To Change the World

James Davison’s Hunter’s new book, To Change the World, has been stirring up buzz since it came out this spring, and for good reason. It’s an intellectually robust, complicated, nuanced treatment of a crucial, continually difficult subject matter: The relationship between Christianity and culture. How do Christians relate to culture? How do they transform it? Is this even the right question to ask? For those familiar with this blog and my prevailing concerns as a writer, you know that this is a subject near and dear to my heart. Thus, I read To Change the World voraciously, though critically, enjoying it as much as I’ve enjoyed reading any other book this year.

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Give the People What They Want?

Recently, there was a mini firestorm online brought about by how a Christian conference was selecting its speakers. The conference organizers used a polling system in which respondents could vote "Thumbs Up" or "Thumbs Down" on any given nomination. Voters could also suggest their own speaker if they thought someone else would be better to listen to. (For more on the hoopla, visit here.

While the use of this new technology generated considerable interest for the conference organizers, what's really interesting is that we often face the less blatant version of this in every day Christian life. At least one other commentator has made the point that preachers, especially, are ranked and categorized and are given an often-hidden, thumbs up or thumbs down.  It's less blatant than an online polling system, but the gossip and evaluation are effective at the task nonetheless. Often this  has little to do with the substance and much to do with the individual's entertainment value.

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Fear and Loathing--Period

 

 

Hunter S. Thompson wrote a series of articles in 1971 in Rolling Stone that eventually were turned into the book Fear and Loathing in Las Vegas: A Savage Journey to the Heart of the American Dream. One of the more memorable quotes, in my opinion, is as follows:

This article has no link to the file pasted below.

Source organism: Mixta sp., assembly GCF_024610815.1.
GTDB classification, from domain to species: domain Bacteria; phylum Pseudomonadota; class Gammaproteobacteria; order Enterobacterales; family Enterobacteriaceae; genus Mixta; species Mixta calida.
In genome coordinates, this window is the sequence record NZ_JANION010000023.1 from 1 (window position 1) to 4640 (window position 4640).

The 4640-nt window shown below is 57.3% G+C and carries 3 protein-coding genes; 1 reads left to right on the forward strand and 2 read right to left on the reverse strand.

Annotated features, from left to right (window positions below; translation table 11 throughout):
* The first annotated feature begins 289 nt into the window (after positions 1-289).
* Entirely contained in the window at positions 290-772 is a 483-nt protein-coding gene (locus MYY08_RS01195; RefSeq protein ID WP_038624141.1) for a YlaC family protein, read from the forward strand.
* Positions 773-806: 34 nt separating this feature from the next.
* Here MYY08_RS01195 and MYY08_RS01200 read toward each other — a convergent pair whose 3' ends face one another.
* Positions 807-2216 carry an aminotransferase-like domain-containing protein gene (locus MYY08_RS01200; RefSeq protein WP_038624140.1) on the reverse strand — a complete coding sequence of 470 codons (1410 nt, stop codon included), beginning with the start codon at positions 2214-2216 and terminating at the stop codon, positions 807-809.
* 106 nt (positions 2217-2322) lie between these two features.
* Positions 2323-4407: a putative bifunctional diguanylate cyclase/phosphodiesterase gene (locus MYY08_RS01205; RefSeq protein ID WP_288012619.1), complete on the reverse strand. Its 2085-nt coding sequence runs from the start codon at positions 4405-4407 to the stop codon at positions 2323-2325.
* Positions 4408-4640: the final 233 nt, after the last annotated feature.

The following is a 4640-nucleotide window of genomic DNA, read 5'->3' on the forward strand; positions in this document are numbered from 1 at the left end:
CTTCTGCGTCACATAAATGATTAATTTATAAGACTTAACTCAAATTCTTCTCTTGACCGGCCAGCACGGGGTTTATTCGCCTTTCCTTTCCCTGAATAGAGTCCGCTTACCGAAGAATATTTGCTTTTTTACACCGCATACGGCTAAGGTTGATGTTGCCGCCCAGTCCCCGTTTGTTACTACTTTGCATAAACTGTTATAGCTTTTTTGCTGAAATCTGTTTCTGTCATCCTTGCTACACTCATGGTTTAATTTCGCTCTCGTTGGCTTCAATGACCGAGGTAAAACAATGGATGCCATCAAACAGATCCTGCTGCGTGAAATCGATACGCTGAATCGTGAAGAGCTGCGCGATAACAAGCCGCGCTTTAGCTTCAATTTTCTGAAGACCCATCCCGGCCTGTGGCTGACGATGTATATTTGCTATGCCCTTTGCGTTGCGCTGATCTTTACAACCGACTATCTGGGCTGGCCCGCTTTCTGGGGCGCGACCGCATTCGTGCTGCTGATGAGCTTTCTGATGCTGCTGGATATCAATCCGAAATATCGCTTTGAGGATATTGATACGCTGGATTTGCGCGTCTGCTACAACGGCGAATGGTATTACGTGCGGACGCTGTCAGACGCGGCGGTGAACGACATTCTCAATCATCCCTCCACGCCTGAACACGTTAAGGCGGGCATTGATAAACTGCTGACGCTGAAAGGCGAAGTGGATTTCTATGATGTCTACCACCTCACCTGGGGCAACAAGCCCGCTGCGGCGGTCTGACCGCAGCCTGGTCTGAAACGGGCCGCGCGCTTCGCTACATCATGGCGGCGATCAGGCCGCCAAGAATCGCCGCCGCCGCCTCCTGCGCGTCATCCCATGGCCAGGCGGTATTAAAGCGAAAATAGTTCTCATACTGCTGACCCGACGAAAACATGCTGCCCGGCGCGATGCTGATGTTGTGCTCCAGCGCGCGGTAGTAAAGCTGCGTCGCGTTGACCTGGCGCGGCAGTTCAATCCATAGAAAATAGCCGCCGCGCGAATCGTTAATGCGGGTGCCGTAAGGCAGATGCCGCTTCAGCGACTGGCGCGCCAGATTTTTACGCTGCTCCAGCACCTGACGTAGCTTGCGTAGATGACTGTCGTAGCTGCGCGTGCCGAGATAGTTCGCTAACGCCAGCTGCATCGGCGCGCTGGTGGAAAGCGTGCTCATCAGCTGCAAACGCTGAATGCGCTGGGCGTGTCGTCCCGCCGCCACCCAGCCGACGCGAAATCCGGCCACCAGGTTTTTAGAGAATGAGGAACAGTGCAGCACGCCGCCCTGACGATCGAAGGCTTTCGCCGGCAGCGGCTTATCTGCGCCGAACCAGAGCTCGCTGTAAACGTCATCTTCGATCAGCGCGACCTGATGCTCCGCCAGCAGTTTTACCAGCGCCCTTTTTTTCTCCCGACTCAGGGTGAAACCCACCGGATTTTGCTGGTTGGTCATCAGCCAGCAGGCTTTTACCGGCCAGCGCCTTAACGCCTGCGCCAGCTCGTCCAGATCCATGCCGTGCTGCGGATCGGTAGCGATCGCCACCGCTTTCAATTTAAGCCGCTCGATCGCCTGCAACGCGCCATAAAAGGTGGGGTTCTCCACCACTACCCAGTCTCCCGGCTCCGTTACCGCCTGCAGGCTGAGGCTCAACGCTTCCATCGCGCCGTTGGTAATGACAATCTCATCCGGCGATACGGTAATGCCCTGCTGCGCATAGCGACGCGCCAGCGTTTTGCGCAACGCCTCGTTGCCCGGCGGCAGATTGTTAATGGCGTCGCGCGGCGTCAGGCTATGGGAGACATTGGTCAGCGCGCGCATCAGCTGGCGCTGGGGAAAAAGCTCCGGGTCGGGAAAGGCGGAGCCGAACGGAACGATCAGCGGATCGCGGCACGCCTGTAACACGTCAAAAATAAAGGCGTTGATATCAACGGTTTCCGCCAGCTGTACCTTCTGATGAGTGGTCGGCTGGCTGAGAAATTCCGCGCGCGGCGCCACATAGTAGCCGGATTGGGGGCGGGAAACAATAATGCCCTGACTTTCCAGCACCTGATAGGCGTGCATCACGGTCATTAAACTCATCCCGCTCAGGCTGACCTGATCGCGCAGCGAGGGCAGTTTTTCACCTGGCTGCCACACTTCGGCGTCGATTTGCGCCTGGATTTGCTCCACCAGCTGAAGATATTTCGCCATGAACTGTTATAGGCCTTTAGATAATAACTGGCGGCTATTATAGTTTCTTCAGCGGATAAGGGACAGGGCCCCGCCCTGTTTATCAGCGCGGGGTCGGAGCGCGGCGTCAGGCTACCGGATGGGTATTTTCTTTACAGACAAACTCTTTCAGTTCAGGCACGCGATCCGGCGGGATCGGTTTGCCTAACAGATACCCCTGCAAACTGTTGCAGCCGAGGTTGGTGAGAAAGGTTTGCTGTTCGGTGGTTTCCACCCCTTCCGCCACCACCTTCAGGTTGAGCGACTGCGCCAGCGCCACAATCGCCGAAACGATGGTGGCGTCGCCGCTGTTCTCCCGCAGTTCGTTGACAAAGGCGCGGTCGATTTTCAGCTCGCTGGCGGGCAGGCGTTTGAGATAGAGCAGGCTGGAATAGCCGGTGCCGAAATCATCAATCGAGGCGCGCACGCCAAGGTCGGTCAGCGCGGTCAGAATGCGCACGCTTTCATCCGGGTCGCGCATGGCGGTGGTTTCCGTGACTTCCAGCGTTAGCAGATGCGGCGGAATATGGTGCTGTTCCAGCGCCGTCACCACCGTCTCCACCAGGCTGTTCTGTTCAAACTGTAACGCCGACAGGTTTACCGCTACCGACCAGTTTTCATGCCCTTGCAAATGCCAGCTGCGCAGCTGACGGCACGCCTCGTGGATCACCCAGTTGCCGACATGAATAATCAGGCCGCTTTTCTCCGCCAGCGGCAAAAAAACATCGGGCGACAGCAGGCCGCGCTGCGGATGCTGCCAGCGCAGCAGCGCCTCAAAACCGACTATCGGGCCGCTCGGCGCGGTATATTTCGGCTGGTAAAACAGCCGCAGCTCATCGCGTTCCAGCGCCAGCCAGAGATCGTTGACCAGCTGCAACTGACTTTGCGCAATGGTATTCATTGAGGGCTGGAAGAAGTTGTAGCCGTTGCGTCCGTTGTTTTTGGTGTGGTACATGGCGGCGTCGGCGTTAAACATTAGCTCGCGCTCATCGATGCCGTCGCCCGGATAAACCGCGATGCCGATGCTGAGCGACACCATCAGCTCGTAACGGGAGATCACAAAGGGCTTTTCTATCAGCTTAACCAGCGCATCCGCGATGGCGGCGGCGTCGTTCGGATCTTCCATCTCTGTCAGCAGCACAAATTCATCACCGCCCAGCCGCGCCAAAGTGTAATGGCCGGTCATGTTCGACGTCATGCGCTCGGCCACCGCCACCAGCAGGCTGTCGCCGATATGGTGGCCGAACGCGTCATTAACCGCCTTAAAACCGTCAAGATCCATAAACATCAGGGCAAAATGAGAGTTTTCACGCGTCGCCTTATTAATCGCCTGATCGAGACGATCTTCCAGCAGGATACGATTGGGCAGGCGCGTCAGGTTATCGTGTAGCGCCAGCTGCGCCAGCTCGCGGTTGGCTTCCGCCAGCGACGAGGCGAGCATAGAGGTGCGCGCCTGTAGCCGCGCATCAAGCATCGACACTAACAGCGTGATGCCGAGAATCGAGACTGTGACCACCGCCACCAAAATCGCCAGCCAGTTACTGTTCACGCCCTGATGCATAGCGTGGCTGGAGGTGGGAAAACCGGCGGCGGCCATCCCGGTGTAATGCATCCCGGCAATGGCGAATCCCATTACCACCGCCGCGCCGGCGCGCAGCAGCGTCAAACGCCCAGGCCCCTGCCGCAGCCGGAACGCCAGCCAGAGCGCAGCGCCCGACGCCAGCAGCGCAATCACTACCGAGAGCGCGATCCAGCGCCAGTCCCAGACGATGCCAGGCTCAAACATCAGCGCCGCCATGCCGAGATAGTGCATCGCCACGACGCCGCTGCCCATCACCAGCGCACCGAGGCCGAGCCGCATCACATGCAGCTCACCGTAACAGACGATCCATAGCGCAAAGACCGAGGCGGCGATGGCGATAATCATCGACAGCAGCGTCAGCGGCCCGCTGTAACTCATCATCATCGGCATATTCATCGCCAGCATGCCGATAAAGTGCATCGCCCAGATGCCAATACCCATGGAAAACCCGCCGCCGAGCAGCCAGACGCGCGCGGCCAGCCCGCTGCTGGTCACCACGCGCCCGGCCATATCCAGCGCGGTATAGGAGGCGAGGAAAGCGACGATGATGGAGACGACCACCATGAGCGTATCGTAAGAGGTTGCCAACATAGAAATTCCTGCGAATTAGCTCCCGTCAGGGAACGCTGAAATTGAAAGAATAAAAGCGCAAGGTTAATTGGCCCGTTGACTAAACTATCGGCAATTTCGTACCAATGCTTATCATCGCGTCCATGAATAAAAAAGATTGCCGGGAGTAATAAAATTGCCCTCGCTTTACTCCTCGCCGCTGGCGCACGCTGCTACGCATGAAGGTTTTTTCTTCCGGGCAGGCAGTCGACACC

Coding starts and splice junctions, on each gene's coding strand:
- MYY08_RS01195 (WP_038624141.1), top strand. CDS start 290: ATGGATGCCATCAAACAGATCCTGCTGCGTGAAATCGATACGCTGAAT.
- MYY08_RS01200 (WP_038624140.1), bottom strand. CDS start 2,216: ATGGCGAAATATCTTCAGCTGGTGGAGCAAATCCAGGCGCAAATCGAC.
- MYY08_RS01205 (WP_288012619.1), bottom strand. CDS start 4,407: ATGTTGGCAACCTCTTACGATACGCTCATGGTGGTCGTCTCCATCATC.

Hunter ThompsonHallucinations are bad enough. But after a while you learn to cope with things like seeing your dead grandmother crawling up your leg with a knife in her teeth. Most acid fanciers can handle this sort of thing. But nobody can handle that other trip—the possibility that any freak with $1.98 can walk into Circus-Circus and suddenly appear in the sky over downtown Las Vegas twelve times the size of God, howling anything that comes into his head. No, this is not a good town for psychedelic drugs. Reality itself is too twisted.
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On the Importance of Church Family

My church has a custom, on the second Sunday of every month, of calling everyone who has a birthday or anniversary during that month to come to the altar rail and receive a blessing. Birthdays go on one side of the altar, anniversaries on the other. Since my birthday falls in August, this past Sunday I went up and knelt with the other August birthday-ers – and, as it happened, on my left was a young girl of sixteen, and on my right, a mature woman in her sixties, both of whom I consider friends.

After we received our blessing, I went back to my pew, and watched as the priest blessed the anniversary couples. As usual, he asked how many years of marriage each couple was celebrating, and repeated the number for the congregation to hear: this month we had celebrations of 20, 55, and 65 years. (We applauded.

Thoughts on the Release of Hipster Christianity

Five summers ago, I was a just-out-of-college intern for the C.S. Lewis Foundation, working on the Oxbridge ’05 conference in Oxford and Cambridge. It was one of the most enchanting, life-changing summers of my life. On top of the many brilliant lectures I heard in Oxford and Cambridge, I had dozens of conversations over pints and pipes—at pubs at 2 in the morning, after an evensong service in some magical cathedral, or in the garden of The Kilns (C.S. Lewis’ home in Oxford).  These were the conversations that sparked the first true ideas that would eventually become Hipster Christianity. When I got back home later that summer, I wrote “A New Kind of Hipster” for Relevant. Five years later, Hipster Christianity is out in stores (as of Aug. 1—the official release date).